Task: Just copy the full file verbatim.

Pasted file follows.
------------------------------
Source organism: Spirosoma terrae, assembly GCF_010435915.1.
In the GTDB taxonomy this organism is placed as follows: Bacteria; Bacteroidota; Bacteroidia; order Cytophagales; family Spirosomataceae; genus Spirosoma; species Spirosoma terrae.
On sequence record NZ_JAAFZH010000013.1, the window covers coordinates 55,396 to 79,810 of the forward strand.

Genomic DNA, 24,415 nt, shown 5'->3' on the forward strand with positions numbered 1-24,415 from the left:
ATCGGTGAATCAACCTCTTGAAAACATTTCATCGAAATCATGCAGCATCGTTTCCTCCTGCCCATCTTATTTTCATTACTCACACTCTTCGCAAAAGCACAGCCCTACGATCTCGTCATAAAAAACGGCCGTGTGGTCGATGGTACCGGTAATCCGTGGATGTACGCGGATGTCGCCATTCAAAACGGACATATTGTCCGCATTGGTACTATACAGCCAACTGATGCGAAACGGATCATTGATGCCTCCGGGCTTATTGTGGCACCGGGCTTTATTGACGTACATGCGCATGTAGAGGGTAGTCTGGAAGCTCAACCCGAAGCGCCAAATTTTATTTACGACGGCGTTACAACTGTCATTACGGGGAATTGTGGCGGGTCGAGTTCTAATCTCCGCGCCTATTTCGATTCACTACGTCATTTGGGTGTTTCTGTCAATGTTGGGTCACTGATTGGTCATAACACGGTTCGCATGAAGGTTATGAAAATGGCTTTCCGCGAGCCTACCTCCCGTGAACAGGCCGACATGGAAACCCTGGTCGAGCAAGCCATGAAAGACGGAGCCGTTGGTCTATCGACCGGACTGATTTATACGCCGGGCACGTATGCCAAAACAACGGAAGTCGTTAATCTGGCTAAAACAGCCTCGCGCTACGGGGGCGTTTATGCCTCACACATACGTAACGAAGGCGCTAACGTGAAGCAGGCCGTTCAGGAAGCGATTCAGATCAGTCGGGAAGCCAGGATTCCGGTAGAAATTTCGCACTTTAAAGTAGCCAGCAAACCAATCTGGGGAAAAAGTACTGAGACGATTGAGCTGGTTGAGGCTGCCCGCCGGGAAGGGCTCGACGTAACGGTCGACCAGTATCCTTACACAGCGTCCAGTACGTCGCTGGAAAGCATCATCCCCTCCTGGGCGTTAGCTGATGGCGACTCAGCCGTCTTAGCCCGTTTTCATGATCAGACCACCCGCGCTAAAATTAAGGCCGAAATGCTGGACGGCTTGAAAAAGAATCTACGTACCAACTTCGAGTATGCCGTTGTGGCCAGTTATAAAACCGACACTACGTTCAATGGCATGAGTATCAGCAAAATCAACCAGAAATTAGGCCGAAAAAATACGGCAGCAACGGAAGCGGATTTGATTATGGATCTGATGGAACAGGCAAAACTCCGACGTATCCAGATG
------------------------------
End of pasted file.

Source organism: Spirosoma terrae, assembly GCF_010435915.1.
In the GTDB taxonomy this organism is placed as follows: Bacteria; Bacteroidota; Bacteroidia; order Cytophagales; family Spirosomataceae; genus Spirosoma; species Spirosoma terrae.
On sequence record NZ_JAAFZH010000013.1, the window covers coordinates 55,396 to 79,810 of the forward strand.

Genomic DNA, 24,415 nt, shown 5'->3' on the forward strand with positions numbered 1-24,415 from the left:
ATCGGTGAATCAACCTCTTGAAAACATTTCATCGAAATCATGCAGCATCGTTTCCTCCTGCCCATCTTATTTTCATTACTCACACTCTTCGCAAAAGCACAGCCCTACGATCTCGTCATAAAAAACGGCCGTGTGGTCGATGGTACCGGTAATCCGTGGATGTACGCGGATGTCGCCATTCAAAACGGACATATTGTCCGCATTGGTACTATACAGCCAACTGATGCGAAACGGATCATTGATGCCTCCGGGCTTATTGTGGCACCGGGCTTTATTGACGTACATGCGCATGTAGAGGGTAGTCTGGAAGCTCAACCCGAAGCGCCAAATTTTATTTACGACGGCGTTACAACTGTCATTACGGGGAATTGTGGCGGGTCGAGTTCTAATCTCCGCGCCTATTTCGATTCACTACGTCATTTGGGTGTTTCTGTCAATGTTGGGTCACTGATTGGTCATAACACGGTTCGCATGAAGGTTATGAAAATGGCTTTCCGCGAGCCTACCTCCCGTGAACAGGCCGACATGGAAACCCTGGTCGAGCAAGCCATGAAAGACGGAGCCGTTGGTCTATCGACCGGACTGATTTATACGCCGGGCACGTATGCCAAAACAACGGAAGTCGTTAATCTGGCTAAAACAGCCTCGCGCTACGGGGGCGTTTATGCCTCACACATACGTAACGAAGGCGCTAACGTGAAGCAGGCCGTTCAGGAAGCGATTCAGATCAGTCGGGAAGCCAGGATTCCGGTAGAAATTTCGCACTTTAAAGTAGCCAGCAAACCAATCTGGGGAAAAAGTACTGAGACGATTGAGCTGGTTGAGGCTGCCCGCCGGGAAGGGCTCGACGTAACGGTCGACCAGTATCCTTACACAGCGTCCAGTACGTCGCTGGAAAGCATCATCCCCTCCTGGGCGTTAGCTGATGGCGACTCAGCCGTCTTAGCCCGTTTTCATGATCAGACCACCCGCGCTAAAATTAAGGCCGAAATGCTGGACGGCTTGAAAAAGAATCTACGTACCAACTTCGAGTATGCCGTTGTGGCCAGTTATAAAACCGACACTACGTTCAATGGCATGAGTATCAGCAAAATCAACCAGAAATTAGGCCGAAAAAATACGGCAGCAACGGAAGCGGATTTGATTATGGATCTGATGGAACAGGCAAAACTCCGACGTATCCAGATG